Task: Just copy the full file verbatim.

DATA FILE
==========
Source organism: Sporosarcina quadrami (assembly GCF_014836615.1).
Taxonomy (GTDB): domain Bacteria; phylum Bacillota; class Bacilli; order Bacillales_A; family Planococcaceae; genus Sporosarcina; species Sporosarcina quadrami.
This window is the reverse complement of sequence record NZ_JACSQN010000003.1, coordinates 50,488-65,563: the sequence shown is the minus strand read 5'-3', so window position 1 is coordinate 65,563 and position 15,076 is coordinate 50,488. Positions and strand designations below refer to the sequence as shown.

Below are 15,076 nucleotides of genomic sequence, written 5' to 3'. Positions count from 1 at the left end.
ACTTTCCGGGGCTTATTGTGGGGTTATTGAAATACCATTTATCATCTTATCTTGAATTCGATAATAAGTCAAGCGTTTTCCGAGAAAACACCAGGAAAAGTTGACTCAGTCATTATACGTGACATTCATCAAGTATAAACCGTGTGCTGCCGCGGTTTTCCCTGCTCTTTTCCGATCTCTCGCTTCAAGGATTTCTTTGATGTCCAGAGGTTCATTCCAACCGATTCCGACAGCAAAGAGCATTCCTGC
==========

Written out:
Source organism: Sporosarcina quadrami (assembly GCF_014836615.1).
Taxonomy (GTDB): domain Bacteria; phylum Bacillota; class Bacilli; order Bacillales_A; family Planococcaceae; genus Sporosarcina; species Sporosarcina quadrami.
This window is the reverse complement of sequence record NZ_JACSQN010000003.1, coordinates 50,488-65,563: the sequence shown is the minus strand read 5'-3', so window position 1 is coordinate 65,563 and position 15,076 is coordinate 50,488. Positions and strand designations below refer to the sequence as shown.

Below are 15,076 nucleotides of genomic sequence, written 5' to 3'. Positions count from 1 at the left end.
ACTTTCCGGGGCTTATTGTGGGGTTATTGAAATACCATTTATCATCTTATCTTGAATTCGATAATAAGTCAAGCGTTTTCCGAGAAAACACCAGGAAAAGTTGACTCAGTCATTATACGTGACATTCATCAAGTATAAACCGTGTGCTGCCGCGGTTTTCCCTGCTCTTTTCCGATCTCTCGCTTCAAGGATTTCTTTGATGTCCAGAGGTTCATTCCAACCGATTCCGACAGCAAAGAGCATTCCTGC